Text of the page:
| Activism’s negative side

We shouldn’t subordinate our mental health to political engagement

I’ll admit it: I enjoy railing against white, peace-loving, dreadlocked, vegetable-eating, hippie types. Their erasure of difference, minimization of inequality, and repression of dissent make me want to hurl. Invoking love as the antidote for hate sans political analysis makes for a toxic mixture. Sadly, their interminable barrage of pot, hugs, and tea do not make me feel less oppressed. If only! But there must be something salvageable from the political vacancy that is the cultural left. I mean, we can, like, learn from each other and stuff, right? Alas, radical activist communities aren’t perfect either.

While the bohemians walk around with rose-tinted glasses, activists find themselves sinking into the ground with the weight of all the fucked up shit in the world on their shoulders. At least this is how we imagine our truest and most legit heroes. This aggressively sought-out status is otherwise known as activist cred. Garnered from hyper-productivity, quantifiable outputs, trailblazing, DIY organizing, direct action, unceasing resistance, and staunch radical politics, it’s a straight up heavy burden to bear. As fun as it may be to be rad(ical) famous, this ideal is destructive, unattainable, and unsustainable to boot.

The imposition of this yardstick makes for an entire culture infected by shame, guilt, and silence. You’re either not doing enough, not doing it properly, or not doing the right thing, period. And if you’re one of the special few that actually has the time, energy, and mental capacity to even begin emulating this prototype, no one wants to hear about your woes. Remember: there are folks out there who have it way worse than you do – so quit griping. No one likes a whiny, over-emotional politico who can’t handle their workload. People are legitimately oppressed, God damnit!
Our political communities fester when attitudes like these go unchecked. The increasing concentration of anger, defensiveness, and condemnation that follows is like acid in an already putrid wound. I mean, I get the drive to ward off and weed out those perceived as uncommitted or inadequate. I really do: they can pose a threat to already deeply threatened realities and objectives. But when that leads to frowning on dependence, scoffing at calls for support, and scorning emotionality, then I am most certainly not down. Let’s not collapse the trials and tribz that come from the unhappy marriage of hard work and unattainable ideals with a drive to excise quasi-radical infiltrators.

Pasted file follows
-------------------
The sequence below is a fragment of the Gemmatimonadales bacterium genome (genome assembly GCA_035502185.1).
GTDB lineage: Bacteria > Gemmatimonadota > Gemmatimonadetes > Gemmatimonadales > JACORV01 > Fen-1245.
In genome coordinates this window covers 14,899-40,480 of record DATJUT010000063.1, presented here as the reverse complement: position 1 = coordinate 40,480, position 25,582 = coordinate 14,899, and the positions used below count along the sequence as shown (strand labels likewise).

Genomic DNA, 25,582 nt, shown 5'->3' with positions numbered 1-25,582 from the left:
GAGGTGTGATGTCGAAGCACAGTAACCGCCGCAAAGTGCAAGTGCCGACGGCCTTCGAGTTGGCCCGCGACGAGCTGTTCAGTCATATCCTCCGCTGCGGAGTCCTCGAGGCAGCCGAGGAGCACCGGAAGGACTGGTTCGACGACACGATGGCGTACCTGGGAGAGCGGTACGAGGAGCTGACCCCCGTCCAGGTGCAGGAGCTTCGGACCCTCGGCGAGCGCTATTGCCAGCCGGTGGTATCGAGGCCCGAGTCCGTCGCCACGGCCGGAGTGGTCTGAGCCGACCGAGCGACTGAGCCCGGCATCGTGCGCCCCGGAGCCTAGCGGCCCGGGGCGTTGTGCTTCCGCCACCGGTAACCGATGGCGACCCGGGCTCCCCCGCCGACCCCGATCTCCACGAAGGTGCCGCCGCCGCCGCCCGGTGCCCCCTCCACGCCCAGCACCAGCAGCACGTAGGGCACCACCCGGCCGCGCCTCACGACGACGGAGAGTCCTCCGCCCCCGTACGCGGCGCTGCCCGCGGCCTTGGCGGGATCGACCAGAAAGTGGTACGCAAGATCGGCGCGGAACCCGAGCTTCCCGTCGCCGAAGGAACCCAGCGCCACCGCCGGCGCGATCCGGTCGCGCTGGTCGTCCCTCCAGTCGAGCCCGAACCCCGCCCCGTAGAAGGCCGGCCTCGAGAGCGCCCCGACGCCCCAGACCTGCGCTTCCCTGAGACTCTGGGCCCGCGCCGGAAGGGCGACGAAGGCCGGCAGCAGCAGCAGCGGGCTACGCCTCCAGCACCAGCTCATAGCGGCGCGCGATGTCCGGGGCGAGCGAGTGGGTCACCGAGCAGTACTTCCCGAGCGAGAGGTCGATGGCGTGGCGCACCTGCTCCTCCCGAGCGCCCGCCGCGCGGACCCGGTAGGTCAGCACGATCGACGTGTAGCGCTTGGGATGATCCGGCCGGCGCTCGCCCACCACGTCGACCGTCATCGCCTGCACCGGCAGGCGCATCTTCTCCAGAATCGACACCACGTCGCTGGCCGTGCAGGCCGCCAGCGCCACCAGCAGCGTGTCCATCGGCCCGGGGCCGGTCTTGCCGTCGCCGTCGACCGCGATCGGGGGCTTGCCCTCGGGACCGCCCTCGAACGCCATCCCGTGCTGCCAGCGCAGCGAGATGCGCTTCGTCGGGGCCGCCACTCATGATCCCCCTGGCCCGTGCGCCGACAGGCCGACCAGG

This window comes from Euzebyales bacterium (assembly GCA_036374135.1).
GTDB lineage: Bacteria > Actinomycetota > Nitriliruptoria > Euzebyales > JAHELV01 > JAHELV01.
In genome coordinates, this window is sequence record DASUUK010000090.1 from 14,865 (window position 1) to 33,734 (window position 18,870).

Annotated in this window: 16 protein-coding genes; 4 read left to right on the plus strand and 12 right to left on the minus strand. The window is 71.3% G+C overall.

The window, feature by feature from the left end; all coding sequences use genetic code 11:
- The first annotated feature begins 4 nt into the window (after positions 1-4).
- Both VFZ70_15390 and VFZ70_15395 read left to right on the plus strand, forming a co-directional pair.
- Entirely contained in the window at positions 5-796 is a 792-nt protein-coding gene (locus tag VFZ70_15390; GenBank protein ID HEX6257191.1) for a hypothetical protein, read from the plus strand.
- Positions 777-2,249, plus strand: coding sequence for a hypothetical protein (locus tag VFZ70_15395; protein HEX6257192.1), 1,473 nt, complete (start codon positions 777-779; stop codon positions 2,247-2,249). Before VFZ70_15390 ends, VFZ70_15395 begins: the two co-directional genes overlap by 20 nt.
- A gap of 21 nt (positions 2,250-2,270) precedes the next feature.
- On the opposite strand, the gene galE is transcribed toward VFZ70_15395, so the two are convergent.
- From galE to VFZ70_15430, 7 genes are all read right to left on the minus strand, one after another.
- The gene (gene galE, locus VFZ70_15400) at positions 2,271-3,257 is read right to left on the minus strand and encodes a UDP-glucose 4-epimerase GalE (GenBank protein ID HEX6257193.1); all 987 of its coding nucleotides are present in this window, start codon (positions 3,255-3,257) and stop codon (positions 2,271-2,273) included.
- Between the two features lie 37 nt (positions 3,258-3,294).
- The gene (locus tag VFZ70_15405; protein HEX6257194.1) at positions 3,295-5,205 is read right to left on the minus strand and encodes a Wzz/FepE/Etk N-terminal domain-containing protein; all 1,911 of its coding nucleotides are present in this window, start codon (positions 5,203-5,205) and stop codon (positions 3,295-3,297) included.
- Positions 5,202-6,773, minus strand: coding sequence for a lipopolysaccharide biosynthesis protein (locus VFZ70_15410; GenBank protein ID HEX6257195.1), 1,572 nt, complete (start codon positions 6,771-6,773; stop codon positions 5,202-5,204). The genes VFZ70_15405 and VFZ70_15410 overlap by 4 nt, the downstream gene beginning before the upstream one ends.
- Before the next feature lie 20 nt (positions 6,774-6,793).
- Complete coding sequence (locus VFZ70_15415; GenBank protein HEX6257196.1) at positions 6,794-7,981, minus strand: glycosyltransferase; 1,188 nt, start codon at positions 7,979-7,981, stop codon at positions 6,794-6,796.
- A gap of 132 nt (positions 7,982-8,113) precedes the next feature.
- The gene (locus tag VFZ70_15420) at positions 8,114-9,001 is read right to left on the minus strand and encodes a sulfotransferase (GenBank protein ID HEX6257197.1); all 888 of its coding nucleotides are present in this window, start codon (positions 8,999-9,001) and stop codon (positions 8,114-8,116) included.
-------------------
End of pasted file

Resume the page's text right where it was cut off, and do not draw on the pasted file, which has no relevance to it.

Alright, lemme quit beating around the bush. When our own radical communities demand the subordination of our feelings, mental health, and sense of self to the work that we do, something’s amiss. Becoming enslaved to the very things we produce? Sounds oddly reminiscent of the type of alienation foundational to that tyrannical asshole, capitalism. When the only significant difference amongst people starts to become their levels of productivity and political profitability, we need some serious re-evaluation. Our inability to embody the activist ideal is not reflective of personal shortcomings, but is the product of various systems (capitalism, racism, sexism, ableism, et cetera) that tell us what is and what is not valuable, who is and who is not worthwhile.

If our bodies and minds are etched with and steeped in those normative social relations that we love to lambast as oppressive, then we’ve got some serious cleansing to do. Lemon juice and maple syrup, anyone? As long as it includes a dash of compassion. In a society that will arbitrarily chew us up and spit us out, doing the work to love ourselves, each other, and all of our efforts is a sincerely political act. By some sort of freak coincidence, we’ve ended up in the same place as our tree-hugging lifestyle-conscious, TLC-revering friends.

Lisa Miatello is one of The Daily’s biweekly columnists. Vent your pent-up emotions to her at radicallyreread@mcgilldaily.com.


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